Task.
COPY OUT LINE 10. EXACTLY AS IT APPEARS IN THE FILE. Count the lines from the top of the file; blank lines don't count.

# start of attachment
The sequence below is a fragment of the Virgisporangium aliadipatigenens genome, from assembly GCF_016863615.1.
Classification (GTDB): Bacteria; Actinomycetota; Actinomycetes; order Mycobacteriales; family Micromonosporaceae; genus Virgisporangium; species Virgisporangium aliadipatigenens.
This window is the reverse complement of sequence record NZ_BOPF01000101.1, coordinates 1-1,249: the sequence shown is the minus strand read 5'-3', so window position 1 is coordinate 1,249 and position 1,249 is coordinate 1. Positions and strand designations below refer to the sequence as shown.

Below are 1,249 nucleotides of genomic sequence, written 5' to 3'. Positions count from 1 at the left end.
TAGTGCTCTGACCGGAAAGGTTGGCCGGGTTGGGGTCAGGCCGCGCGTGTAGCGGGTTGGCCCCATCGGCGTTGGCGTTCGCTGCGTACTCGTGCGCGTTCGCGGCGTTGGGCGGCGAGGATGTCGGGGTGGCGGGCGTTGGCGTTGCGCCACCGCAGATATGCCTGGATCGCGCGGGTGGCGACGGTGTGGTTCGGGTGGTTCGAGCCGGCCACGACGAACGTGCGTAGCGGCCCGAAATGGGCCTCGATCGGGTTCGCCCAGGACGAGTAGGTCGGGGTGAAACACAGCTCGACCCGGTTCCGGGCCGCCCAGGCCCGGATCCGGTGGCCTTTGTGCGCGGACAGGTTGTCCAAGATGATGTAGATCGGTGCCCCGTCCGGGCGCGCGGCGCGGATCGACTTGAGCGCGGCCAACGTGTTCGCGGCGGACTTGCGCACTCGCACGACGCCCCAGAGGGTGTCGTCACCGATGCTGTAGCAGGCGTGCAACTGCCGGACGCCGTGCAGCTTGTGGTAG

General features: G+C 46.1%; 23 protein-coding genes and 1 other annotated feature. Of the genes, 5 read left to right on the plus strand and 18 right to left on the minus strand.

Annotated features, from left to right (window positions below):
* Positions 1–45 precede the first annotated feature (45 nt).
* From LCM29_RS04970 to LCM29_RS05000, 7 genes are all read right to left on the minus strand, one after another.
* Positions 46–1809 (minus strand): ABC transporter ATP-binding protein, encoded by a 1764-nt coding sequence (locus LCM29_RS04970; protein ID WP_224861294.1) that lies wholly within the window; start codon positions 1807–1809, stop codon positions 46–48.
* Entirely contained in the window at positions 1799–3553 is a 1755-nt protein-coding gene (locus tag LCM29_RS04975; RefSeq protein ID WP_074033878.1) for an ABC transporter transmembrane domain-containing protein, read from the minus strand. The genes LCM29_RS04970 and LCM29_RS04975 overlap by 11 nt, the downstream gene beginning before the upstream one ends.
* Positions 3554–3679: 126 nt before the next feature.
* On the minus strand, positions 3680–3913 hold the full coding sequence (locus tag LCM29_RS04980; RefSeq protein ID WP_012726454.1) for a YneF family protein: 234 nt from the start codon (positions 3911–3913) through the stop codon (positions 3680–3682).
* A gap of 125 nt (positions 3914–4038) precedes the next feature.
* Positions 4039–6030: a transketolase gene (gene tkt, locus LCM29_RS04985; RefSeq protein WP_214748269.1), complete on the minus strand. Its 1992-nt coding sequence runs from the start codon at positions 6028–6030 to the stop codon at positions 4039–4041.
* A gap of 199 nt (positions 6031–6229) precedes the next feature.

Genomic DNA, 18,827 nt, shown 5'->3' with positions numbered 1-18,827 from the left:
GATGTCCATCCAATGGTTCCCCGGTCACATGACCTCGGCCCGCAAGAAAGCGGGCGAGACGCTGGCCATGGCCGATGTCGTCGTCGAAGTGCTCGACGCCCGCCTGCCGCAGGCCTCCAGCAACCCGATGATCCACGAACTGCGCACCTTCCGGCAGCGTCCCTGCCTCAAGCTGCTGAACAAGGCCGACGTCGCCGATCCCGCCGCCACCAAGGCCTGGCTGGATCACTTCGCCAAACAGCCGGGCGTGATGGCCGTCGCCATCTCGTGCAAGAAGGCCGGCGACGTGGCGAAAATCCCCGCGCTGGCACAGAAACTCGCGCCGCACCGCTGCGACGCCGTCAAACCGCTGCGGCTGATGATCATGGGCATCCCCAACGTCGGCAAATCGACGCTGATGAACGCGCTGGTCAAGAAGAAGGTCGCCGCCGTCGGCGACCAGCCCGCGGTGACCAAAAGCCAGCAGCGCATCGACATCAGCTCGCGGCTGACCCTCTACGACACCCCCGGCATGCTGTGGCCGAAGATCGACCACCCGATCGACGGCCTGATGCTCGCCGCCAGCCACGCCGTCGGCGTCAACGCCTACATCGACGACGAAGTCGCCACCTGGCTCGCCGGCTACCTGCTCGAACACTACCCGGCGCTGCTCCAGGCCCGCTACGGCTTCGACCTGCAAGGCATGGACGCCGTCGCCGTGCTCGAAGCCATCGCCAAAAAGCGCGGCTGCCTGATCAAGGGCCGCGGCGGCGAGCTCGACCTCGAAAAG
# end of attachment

* Positions 46–1809 (minus strand): ABC transporter ATP-binding protein, encoded by a 1764-nt coding sequence (locus LCM29_RS04970; protein ID WP_224861294.1) that lies wholly within the window; start codon positions 1807–1809, stop codon positions 46–48.